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Note that if you are simply removing the STOCK coils and changing the shocks for same length ones you do not even need the spring compresser. I changed mine without compressing the springs (stripped a nut on my compresser) and there was still enough thread on the shock shaft to re-mount them.
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Unread 11-30-2012, 12:13 PM   #8
Scottso699
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Quote:
Originally Posted by Radcrd View Post
Note that if you are simply removing the STOCK coils and changing the shocks for same length ones you do not even need the spring compresser. I changed mine without compressing the springs (stripped a nut on my compresser) and there was still enough thread on the shock shaft to re-mount them.
Great Tip - thanks - I did not know that! And I did wonder how easy (or not easy) the factory coils were to change.
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Unread 11-30-2012, 12:59 PM   #9
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Like Jbert said, not knocking you, just pointing out it's not the safest way. Yes, there is an element of danger in all that we do, but the risk can be minimized. ie, you mentioned crawling under the Jeep while on Jackstands. I always toss my wheel under the frame next to the jack stand just in case it fails. ( might save me one day, can' t hurt.)

And there are certainly times when we all throw caution to wind for one reason or another. I once placed a 2x10 plank across two 6' ladders then stuck and 18' extension ladder on top because I didn't feel like driving 30 minutes to get my big ladder. I'm still here but, I wouldn't suggest anyone else do it.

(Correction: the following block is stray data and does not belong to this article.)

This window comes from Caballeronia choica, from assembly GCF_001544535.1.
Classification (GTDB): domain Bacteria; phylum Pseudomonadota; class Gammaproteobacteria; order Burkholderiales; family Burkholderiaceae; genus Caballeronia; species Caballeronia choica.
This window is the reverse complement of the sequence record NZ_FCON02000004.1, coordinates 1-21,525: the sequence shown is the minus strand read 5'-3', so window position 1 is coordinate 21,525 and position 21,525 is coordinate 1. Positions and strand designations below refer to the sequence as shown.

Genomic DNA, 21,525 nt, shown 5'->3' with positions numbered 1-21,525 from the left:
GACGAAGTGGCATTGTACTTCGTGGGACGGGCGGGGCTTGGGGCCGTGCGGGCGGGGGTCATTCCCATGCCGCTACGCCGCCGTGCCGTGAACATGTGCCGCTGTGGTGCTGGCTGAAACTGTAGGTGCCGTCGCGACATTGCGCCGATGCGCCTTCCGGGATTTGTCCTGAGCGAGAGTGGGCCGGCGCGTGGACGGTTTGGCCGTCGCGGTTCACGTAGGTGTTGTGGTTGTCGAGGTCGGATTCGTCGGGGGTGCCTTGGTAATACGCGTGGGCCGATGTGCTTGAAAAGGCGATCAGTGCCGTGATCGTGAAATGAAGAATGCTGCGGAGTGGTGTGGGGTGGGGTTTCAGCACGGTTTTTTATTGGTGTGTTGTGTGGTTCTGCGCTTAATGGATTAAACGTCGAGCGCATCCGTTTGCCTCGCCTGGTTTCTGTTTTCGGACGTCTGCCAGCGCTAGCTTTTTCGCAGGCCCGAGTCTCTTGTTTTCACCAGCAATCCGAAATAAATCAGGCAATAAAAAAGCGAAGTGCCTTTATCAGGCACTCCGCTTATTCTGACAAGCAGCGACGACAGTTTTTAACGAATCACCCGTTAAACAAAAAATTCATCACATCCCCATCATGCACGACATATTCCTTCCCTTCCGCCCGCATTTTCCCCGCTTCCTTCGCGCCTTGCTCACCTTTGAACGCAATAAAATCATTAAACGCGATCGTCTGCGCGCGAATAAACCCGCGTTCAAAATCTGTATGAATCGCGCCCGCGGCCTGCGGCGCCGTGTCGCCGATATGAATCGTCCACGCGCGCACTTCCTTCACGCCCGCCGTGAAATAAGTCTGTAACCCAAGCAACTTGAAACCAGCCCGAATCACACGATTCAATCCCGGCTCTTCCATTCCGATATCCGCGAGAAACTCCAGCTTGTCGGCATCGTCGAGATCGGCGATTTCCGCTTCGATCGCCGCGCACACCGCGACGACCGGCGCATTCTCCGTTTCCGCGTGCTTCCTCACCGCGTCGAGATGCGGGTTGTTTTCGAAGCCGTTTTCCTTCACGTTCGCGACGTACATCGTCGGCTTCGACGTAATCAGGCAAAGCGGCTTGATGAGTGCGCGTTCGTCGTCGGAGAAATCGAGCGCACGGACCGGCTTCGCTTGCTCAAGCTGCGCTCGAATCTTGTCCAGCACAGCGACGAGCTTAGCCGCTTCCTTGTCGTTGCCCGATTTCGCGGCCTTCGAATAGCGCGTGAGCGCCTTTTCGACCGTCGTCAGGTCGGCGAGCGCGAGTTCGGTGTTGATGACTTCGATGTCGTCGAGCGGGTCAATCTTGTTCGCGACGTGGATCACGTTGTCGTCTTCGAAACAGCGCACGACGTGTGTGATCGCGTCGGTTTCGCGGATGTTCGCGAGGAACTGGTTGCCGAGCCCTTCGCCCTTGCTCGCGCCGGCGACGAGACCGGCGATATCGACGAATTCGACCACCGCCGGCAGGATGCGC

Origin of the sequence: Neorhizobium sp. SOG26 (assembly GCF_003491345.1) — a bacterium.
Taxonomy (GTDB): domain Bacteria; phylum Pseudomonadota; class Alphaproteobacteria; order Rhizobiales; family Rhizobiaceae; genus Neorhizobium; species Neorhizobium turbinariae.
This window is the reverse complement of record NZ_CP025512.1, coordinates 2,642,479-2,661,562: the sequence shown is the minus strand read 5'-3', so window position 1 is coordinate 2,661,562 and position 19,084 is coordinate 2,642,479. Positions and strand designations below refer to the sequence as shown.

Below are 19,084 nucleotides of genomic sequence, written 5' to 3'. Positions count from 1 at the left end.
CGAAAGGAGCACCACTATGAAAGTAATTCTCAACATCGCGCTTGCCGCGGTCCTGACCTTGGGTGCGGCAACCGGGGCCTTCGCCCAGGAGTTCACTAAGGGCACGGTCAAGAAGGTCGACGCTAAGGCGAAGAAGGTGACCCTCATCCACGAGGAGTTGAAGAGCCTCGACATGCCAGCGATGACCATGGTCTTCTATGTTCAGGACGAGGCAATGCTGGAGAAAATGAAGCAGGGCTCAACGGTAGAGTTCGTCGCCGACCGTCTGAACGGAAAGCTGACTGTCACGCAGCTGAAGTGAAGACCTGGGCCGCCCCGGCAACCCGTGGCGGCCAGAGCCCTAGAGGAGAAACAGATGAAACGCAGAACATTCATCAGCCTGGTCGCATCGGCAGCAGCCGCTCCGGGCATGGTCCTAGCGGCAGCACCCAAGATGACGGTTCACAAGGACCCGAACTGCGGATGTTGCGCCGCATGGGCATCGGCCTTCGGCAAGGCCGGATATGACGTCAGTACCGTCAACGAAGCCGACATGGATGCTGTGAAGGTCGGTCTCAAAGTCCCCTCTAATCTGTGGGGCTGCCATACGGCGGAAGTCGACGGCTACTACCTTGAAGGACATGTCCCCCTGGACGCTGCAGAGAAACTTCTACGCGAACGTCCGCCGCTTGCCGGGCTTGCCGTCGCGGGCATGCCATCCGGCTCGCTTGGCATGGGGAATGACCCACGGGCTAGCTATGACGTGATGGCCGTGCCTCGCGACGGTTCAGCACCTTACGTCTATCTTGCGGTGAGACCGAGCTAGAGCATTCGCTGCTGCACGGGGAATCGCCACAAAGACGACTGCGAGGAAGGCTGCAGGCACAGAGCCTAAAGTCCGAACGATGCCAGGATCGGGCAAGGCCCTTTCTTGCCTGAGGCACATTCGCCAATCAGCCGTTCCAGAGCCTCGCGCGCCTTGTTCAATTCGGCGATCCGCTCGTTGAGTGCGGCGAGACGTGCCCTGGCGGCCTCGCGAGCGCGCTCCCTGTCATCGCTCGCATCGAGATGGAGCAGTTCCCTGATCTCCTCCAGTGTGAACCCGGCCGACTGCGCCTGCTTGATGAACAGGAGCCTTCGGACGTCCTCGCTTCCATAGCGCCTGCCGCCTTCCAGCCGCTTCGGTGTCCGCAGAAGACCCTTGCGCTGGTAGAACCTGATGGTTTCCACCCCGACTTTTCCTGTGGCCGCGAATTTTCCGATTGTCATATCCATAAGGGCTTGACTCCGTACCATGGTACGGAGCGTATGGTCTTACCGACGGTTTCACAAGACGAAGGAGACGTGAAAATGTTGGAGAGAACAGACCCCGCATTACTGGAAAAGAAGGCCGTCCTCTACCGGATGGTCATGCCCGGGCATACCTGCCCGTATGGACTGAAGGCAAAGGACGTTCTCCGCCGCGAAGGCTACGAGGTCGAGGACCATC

In the end, it worked for you, and you were aware (and so I assume cautious) of the dangers of the process. Just remember to always be alert and aware of what your doing.

And just a note on the HF spring compressor. I've used that one before with an air gun. The people who are complaining about the threads stripping probably didn't grease it. If you don't have the rod well greased you'll see metal filings everywhere when you start cranking on it.
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Unread 11-30-2012, 01:29 PM   #10
Scottso699
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Quote:
Originally Posted by Budasac View Post

And just a note on the HF spring compressor. I've used that one before with an air gun. The people who are complaining about the threads stripping probably didn't grease it. If you don't have the rod well greased you'll see metal filings everywhere when you start cranking on it.
Again - good to know - thanks for the tip - I wish I had known! I was considering buying that but I just read the reviews and wrote it off. And then I went down the path of the shop press...